Developing my design.
Below is my real-size working template for the project.
I have in mind the packaging and freighting of this item to the UK so I’ve decided to go with a fairly rigid machine section and have a felted base for the end parts. The machine will be roughly A3 (as that’s the size of our postal satchel) and both ends will fold in over it. This will both protect the rigid part and enable me to make a bigger piece in total.
Section 1 (left): The raw ingredients.
Essentially, Scrappy Batts are made primarily from merino wool with some of the following added: angelina fibres, banana, bamboo, mohair, alpaca, silk, sari silk yarn and silk throwsters. They are not all added but at least four of them are mixed in to give a blend of different colours, textures and interesting spinning and felting results. The one I have chosen to use is light in colour, fairly innocuous and should sit well as a background to build on.
Contrary to my template, where I have used yellow, pink and orange to indicate different ingredients entering the processing stage, I have picked pale yellow, green and dusky pink. This will give me a wider range of possible outcomes when ‘mixed’ at the other end of the work.
Yellow can progress to oranges and reds.
Green can become lime or move towards the blues on the colour wheel.
Pink can become reds and purples.
Section 2 (middle): The processing plant.
Pelmet Vilene, painted and covered with a range of dyed fabrics will be used for the main body of the machine. My colour range will primarily be black, grey and silver with a small amount of dull turquoise. I intend to create a dimensional ‘window’ showcasing cogs within.
To see how the base paint colour affects the surface finish after covering with fabric these swatches were made.
Painted base left to right: silver, paynes grey + white, paynes grey, black.
Dyed fabric types top to bottom row: very light weight closely woven silk, tightly woven muslin, vertically crinkled light weight silk, open weave muslin.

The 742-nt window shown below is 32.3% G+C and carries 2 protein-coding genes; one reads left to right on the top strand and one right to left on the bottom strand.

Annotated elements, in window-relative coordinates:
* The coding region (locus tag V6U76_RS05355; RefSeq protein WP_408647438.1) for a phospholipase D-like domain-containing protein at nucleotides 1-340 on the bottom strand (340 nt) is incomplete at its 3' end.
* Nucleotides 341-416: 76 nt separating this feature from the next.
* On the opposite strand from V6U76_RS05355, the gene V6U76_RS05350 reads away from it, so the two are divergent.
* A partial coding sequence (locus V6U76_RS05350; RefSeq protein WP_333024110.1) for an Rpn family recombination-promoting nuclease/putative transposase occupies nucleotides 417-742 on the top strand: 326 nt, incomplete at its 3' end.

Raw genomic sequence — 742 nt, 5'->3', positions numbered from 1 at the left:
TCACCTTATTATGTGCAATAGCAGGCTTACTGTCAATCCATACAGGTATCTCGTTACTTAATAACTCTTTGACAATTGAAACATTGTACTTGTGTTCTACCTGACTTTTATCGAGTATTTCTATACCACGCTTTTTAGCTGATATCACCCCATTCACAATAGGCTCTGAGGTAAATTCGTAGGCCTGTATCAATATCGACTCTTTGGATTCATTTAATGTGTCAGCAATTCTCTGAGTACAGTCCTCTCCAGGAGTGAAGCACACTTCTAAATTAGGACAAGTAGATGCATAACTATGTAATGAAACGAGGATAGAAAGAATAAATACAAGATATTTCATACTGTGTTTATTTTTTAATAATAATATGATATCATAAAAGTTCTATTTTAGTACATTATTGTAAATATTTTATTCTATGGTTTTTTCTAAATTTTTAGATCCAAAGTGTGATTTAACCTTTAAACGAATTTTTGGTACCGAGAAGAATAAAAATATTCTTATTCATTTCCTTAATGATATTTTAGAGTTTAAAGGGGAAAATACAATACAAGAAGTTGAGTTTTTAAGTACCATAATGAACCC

The glue dots from the iron-on Vilene have come through to the front on the top row samples, but I like the result as it all adds to the variegated effect.
I applied acrylic paints to a large sheet of Vliesofix. It always surprises me how well this glue web takes colour, even metallics. Once dry I ironed it onto a mid grey Vilene base to see the effect. I’m hoping it will provide some unification between areas where I use different fabrics.
The large rusted cog I borrowed turned out to work extremely well and has given excellent prints, some of which will be usable.
Clockwise from top left: tracing of original cog, cog rusting on copper shim, applied to vinegared fabric, silk strippings formed into a ‘wad’ and embossed onto the cog then left to rust, rusting on aluminium tray.
I have been looking at cording and possibilities to create conveyor belts but feel I need to work the general project structure before deciding any further detail.
Having said that, using some thick molding medium I stenciled some designs onto muslin/gauze to see what effects I could get.
In the top right hand corner I would like a dial, or gauge, of some sort. I recently came across some wonderful clay beads which have been surface treated so that when fired they change to startling, brilliant metallic finishes. I bought a few with both silver and copper finishes which I may include in this area.
Section 3 (right): The finished product.
The background for this is the same felted base as for the first part. On my template I have indicated the size and shape of this area but haven’t marked any final placement of worked items or colours I intend to use.
My exotic confections will be a mix of brilliantly coloured wool fibre, hand stitching and beaded encrustations.
So, at this stage, I have my full size template and drawings pinned up, my worked samples on a spare table in full view and my Inspiration box open showing a selection of threads and beads for consideration.
I feel I’ve planned as much as I can and it’s now time to start construction.